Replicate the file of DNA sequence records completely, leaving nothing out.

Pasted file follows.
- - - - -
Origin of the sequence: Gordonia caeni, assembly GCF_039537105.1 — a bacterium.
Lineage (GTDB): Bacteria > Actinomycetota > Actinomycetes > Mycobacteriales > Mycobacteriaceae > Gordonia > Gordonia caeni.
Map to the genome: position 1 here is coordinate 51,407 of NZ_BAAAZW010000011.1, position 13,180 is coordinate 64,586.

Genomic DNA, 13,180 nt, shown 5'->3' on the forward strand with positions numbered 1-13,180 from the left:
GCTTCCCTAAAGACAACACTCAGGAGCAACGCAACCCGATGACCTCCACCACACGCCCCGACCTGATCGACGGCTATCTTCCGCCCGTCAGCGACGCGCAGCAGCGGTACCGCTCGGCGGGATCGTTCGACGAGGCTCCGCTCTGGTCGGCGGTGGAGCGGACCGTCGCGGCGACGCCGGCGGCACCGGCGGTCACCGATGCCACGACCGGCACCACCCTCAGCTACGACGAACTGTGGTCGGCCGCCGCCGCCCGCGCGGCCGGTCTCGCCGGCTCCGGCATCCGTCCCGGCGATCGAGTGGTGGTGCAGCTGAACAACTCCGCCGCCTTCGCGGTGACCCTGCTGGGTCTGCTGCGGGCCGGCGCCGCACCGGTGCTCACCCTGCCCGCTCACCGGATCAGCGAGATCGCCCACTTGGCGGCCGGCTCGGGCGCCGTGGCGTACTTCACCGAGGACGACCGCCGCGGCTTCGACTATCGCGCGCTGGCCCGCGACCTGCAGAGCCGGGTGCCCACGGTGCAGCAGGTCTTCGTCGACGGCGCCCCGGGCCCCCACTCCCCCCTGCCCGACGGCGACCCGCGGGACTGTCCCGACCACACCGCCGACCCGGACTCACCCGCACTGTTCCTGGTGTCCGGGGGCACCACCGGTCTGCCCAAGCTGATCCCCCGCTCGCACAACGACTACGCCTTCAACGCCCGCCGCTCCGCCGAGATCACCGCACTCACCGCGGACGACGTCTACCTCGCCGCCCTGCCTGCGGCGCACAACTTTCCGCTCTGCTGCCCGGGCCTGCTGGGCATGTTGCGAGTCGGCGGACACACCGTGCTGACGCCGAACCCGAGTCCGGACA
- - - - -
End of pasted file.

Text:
Origin of the sequence: Gordonia caeni, assembly GCF_039537105.1 — a bacterium.
Lineage (GTDB): Bacteria > Actinomycetota > Actinomycetes > Mycobacteriales > Mycobacteriaceae > Gordonia > Gordonia caeni.
Map to the genome: position 1 here is coordinate 51,407 of NZ_BAAAZW010000011.1, position 13,180 is coordinate 64,586.

Genomic DNA, 13,180 nt, shown 5'->3' on the forward strand with positions numbered 1-13,180 from the left:
GCTTCCCTAAAGACAACACTCAGGAGCAACGCAACCCGATGACCTCCACCACACGCCCCGACCTGATCGACGGCTATCTTCCGCCCGTCAGCGACGCGCAGCAGCGGTACCGCTCGGCGGGATCGTTCGACGAGGCTCCGCTCTGGTCGGCGGTGGAGCGGACCGTCGCGGCGACGCCGGCGGCACCGGCGGTCACCGATGCCACGACCGGCACCACCCTCAGCTACGACGAACTGTGGTCGGCCGCCGCCGCCCGCGCGGCCGGTCTCGCCGGCTCCGGCATCCGTCCCGGCGATCGAGTGGTGGTGCAGCTGAACAACTCCGCCGCCTTCGCGGTGACCCTGCTGGGTCTGCTGCGGGCCGGCGCCGCACCGGTGCTCACCCTGCCCGCTCACCGGATCAGCGAGATCGCCCACTTGGCGGCCGGCTCGGGCGCCGTGGCGTACTTCACCGAGGACGACCGCCGCGGCTTCGACTATCGCGCGCTGGCCCGCGACCTGCAGAGCCGGGTGCCCACGGTGCAGCAGGTCTTCGTCGACGGCGCCCCGGGCCCCCACTCCCCCCTGCCCGACGGCGACCCGCGGGACTGTCCCGACCACACCGCCGACCCGGACTCACCCGCACTGTTCCTGGTGTCCGGGGGCACCACCGGTCTGCCCAAGCTGATCCCCCGCTCGCACAACGACTACGCCTTCAACGCCCGCCGCTCCGCCGAGATCACCGCACTCACCGCGGACGACGTCTACCTCGCCGCCCTGCCTGCGGCGCACAACTTTCCGCTCTGCTGCCCGGGCCTGCTGGGCATGTTGCGAGTCGGCGGACACACCGTGCTGACGCCGAACCCGAGTCCGGACA